B-213141-O.M. March 29, 1984

B-213141-O.M.: Mar 29, 1984

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When approval is given near the end of a fiscal year for training which begins in that fiscal year. When such a non-severable services contract is entered into during one fiscal year. When approval is given near the end of a fiscal year for training which begins in the succeeding fisted year. The training may be charged to the appropriation for the expiring fiscal year only if registration is required before the end of that fiscal year. When approval is given near the end of a fiscal year for training which begins in the succeeding fiscal year. The agency may properly charge the training to appropriations for the expiring fiscal year if registration is required before the end of the fiscal year.

B-213141-O.M. March 29, 1984

1. When approval is given near the end of a fiscal year for training which begins in that fiscal year, the training must be charged to appropriations for that fiscal year. When such a non-severable services contract is entered into during one fiscal year, and performance of the contract also begins in that fiscal year, the contract fulfills a bona fide need of that fiscal year only. 2. When approval is given near the end of a fiscal year for training which begins in the succeeding fisted year, but the appropriation for the succeeding fiscal year has not been enacted, the training may be charged to the appropriation for the expiring fiscal year only if registration is required before the end of that fiscal year. Further, because Congress has enacted no appropriation for the succeeding fiscal year, the Antideficiency Act, 31 U.S.C. Sec. 1341, prevents the contract from being charged to that fiscal year. 3. When approval is given near the end of a fiscal year for training which begins in the succeeding fiscal year, and the appropriation for the succeeding fiscal year has been enacted, the agency may properly charge the training to appropriations for the expiring fiscal year if registration is required before the end of the fiscal year. Further, the training could properly be charged to appropriations for the succeeding fiscal year because the training continues to be a bona fide need and the Antideficiency Act, 31 U.S.C. Sec. 1341, is satisfied.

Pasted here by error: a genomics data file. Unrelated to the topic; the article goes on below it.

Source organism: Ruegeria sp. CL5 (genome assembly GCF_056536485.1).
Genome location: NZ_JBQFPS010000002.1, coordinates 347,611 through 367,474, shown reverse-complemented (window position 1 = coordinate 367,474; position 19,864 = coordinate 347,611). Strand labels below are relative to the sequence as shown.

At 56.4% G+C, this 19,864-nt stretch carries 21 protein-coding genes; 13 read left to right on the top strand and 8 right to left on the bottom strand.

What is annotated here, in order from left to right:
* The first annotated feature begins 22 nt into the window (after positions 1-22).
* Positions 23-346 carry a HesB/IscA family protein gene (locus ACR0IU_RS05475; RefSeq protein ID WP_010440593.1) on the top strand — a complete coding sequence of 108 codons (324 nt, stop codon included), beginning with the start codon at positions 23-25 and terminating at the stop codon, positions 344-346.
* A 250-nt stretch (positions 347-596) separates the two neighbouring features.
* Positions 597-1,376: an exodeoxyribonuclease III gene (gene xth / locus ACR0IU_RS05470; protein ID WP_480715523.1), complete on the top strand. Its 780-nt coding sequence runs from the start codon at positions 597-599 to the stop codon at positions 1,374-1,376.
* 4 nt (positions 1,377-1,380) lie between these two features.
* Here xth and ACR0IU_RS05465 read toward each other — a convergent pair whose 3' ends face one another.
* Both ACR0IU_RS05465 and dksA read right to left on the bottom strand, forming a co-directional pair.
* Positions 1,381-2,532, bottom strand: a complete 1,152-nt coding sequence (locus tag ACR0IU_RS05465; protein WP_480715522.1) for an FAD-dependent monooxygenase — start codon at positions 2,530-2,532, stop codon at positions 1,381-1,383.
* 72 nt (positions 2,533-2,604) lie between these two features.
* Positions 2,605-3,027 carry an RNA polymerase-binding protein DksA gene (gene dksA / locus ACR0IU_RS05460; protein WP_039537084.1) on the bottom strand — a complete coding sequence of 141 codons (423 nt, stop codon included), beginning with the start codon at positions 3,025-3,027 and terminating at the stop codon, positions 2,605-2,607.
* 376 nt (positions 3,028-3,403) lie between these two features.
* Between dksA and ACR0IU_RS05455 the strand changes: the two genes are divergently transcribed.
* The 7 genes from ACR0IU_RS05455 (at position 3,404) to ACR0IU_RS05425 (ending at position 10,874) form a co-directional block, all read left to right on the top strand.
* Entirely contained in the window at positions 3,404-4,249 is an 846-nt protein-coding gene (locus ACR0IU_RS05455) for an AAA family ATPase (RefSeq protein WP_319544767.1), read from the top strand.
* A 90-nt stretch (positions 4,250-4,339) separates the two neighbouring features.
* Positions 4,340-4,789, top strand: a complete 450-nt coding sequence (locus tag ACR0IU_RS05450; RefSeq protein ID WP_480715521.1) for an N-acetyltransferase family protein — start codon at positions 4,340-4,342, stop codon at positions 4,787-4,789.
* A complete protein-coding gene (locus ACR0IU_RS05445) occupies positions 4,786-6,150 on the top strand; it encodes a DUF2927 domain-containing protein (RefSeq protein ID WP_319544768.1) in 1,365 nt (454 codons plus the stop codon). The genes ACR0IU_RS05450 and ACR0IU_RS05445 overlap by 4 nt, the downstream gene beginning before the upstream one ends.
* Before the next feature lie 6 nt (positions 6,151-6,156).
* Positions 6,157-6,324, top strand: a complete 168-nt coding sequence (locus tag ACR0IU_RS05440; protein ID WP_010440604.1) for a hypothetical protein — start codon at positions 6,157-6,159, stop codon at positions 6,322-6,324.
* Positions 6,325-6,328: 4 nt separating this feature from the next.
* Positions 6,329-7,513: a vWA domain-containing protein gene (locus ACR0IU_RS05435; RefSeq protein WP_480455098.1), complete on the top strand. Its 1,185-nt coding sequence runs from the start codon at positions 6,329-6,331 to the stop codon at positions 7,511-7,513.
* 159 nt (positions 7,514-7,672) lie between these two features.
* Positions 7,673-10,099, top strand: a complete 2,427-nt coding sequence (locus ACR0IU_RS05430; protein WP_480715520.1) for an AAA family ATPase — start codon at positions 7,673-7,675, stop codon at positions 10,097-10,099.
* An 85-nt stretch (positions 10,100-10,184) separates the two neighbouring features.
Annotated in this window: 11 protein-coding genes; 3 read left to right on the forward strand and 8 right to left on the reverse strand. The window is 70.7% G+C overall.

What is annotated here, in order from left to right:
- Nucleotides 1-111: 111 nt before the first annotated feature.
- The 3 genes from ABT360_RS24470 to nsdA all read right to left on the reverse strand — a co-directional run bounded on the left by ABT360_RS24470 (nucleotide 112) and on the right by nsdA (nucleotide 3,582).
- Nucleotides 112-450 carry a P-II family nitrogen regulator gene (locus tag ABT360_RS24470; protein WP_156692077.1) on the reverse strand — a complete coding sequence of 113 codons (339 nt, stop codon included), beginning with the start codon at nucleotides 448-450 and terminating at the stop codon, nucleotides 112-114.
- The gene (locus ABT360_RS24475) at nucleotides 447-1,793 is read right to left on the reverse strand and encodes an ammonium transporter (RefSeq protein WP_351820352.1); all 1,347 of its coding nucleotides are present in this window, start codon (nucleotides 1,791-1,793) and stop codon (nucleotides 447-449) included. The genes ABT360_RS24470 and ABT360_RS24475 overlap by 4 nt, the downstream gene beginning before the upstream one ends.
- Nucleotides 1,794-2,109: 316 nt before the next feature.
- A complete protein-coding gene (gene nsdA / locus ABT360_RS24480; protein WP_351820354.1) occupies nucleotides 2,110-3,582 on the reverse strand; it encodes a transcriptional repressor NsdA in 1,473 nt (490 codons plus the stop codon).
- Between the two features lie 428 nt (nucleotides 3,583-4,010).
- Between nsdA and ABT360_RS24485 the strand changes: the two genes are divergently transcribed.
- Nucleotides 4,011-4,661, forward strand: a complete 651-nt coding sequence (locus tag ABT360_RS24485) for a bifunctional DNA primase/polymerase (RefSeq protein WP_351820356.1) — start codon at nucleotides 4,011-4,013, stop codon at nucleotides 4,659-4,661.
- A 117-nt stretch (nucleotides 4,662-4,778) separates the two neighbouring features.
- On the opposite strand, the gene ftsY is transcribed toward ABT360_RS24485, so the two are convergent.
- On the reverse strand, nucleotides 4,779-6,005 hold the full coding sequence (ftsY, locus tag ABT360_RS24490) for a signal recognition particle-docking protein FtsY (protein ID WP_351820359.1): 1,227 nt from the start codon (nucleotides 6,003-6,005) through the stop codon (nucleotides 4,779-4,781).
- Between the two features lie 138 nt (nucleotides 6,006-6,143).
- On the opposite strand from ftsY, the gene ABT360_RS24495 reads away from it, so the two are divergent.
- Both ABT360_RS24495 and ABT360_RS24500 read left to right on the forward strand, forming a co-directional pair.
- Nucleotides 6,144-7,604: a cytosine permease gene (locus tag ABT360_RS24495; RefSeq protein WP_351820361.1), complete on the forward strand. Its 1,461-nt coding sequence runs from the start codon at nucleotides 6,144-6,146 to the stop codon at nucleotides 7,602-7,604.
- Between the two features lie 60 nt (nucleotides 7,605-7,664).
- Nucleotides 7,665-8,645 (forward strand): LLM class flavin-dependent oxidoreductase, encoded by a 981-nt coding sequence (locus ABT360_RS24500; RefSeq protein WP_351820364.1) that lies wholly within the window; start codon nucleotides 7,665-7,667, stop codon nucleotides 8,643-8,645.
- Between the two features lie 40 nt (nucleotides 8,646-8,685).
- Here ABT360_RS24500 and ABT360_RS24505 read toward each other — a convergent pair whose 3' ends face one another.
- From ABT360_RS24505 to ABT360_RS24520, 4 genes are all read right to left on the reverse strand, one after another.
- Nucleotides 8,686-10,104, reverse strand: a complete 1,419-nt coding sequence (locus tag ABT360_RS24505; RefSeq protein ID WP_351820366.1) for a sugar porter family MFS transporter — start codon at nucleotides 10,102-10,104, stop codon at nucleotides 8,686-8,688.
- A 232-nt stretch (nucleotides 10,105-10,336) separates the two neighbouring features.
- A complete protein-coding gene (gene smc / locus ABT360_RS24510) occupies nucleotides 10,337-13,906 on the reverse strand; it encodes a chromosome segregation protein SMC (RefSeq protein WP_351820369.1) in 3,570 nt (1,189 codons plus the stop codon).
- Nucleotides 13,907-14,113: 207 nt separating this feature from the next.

TO: Director, GS&C - Richard L. Bacon FROM: Acting General Counsel - Harry R. Van Cleve SUBJECT: Fiscal year to be charged for training of GAO employees (B-213141-O.M.)

This is in response to inquiries by members of your staff concerning the application in specific instances of the advice we set forth in our September 23, 1983 memorandum regarding the training of GOD employees "in times of budget uncertainty. We have now been asked whether our answers in the September 23 memorandum would be any different if an appropriation for the next fiscal year had already been enacted prior to the start of that fiscal year. This was what happened toward the end of fiscal year 1983.

A determination as to which fiscal year appropriation should be charged for training approved near the-end of the fiscal year involves the application of the Antideficiency Act, 31 U.S.C. Sec. 1341, and the "bona fide need" rule. 31 U.S.C. Sec. 1502(a). The Antideficiency Act provides, in part, that a Government official may not involve the Government "in a contract or obligation for the payment of money before an appropriation is made unless authorized by law." 31 U.S.C. Sec. 1341(a)(1)(B). The Act requires that a contracting officer wait until the enactment of an appropriation by Congress before obligating any of those appropriated funds. See 42 Camp. Gen. 272, 276, (1942). This Office has held, however, tiff if an appropriation act has been enacted prior to the start of the fiscal year, contracts may be entered into obligating the newly appropriated funds for needs of the new fiscal year, before the start of that fiscal year, provided no payments are made under those contracts until the start of the new fiscal year. See 20 Comp.Gen. 868, 870 (1941). It is advisable that these contracts make it clear that payments will not be made until the start of the new fiscal year. See, e.g., B-20670, October 18, 1941.